The Eiffel Tower turned its light off Saturday at 12:45 at the request of Paris’s mayor in tribute to 28 Egyptian Coptic Christians who lost their lives in an armed attack on buses carrying pilgrims in Upper Egypt’s Minya governorate.
“All the staff of the Eiffel Tower operating company fully support this initiative of the City of Paris and their thoughts will go to the families of victims,” an Eiffel Tower statement read.
The attack also left 23 injured.
Following the Friday attack, the Egyptian air force carried out a strike against terrorist encampments in Libya, an official army statement read, after "confirming their involvement in planning and committing the terrorist attack in Minya governorate on Friday."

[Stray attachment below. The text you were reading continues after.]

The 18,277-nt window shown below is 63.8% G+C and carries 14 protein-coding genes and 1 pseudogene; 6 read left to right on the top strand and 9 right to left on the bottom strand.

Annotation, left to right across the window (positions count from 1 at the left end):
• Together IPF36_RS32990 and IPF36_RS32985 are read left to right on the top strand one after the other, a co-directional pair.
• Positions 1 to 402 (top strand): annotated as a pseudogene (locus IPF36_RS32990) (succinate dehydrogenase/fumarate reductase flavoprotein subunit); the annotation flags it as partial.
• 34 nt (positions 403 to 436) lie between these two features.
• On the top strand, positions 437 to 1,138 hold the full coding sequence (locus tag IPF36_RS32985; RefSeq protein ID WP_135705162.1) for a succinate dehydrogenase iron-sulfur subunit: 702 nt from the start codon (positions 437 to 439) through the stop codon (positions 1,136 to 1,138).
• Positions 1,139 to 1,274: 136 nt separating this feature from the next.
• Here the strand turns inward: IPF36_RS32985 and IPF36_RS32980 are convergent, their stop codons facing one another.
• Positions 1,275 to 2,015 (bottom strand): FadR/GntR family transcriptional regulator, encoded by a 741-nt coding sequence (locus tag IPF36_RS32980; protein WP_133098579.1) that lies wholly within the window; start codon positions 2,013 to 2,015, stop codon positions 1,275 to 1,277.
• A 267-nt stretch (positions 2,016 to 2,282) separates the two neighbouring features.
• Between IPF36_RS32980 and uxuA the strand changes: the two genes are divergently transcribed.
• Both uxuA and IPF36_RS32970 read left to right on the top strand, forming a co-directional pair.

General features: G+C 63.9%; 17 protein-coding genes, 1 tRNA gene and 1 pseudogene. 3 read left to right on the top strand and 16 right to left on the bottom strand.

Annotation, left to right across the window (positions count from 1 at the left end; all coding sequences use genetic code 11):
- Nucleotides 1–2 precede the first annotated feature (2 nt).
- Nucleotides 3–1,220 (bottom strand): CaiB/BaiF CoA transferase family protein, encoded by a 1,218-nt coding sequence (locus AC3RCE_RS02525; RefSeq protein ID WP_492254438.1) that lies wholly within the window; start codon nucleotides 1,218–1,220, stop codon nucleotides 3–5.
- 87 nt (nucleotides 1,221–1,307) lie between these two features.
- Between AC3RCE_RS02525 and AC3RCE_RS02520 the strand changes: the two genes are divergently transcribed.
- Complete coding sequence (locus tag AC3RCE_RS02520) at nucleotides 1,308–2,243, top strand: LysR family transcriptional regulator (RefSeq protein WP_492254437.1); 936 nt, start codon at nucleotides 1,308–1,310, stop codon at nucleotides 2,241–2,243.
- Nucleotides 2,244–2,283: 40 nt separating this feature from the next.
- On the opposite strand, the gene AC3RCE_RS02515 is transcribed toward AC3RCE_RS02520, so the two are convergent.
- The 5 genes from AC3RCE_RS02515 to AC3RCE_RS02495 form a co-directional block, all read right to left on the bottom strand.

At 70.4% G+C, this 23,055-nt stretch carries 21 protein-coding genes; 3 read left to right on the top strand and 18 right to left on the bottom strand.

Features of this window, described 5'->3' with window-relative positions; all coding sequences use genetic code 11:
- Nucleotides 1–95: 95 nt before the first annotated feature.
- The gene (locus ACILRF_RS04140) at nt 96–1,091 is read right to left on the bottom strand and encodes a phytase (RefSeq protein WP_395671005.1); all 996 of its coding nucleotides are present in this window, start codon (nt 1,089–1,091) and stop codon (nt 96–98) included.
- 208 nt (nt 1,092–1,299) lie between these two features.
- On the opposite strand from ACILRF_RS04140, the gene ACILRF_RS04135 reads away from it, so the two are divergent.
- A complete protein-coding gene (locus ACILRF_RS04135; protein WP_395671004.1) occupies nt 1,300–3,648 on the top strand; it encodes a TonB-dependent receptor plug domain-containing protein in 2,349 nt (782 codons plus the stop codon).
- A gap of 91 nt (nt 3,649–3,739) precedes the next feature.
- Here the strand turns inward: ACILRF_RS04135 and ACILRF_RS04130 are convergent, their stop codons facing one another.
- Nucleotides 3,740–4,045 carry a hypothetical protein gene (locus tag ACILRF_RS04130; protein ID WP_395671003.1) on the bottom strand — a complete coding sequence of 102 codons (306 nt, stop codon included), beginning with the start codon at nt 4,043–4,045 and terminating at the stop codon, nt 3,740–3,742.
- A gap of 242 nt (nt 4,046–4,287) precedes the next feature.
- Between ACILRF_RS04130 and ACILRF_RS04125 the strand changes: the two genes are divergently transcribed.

No group has yet claimed the Minya attack, which is the latest in a series of deadly attacks on Egypt’s Christians.
On 9 April, suicide bombers targeted St George's Church in Tanta and St Mark's Cathedral in Alexandria, killing and injuring dozens in the deadliest attack against civilians in the country's recent history. A total of 29 people died in the Tanta explosion and 18 in Alexandria.
Cairo imposed a nationwide three-month state of emergency after the bombings, with the option to extend for another three months dependent on a parliament vote.
Coptic Christians make up about 10 percent of Egypt's population of 92 million.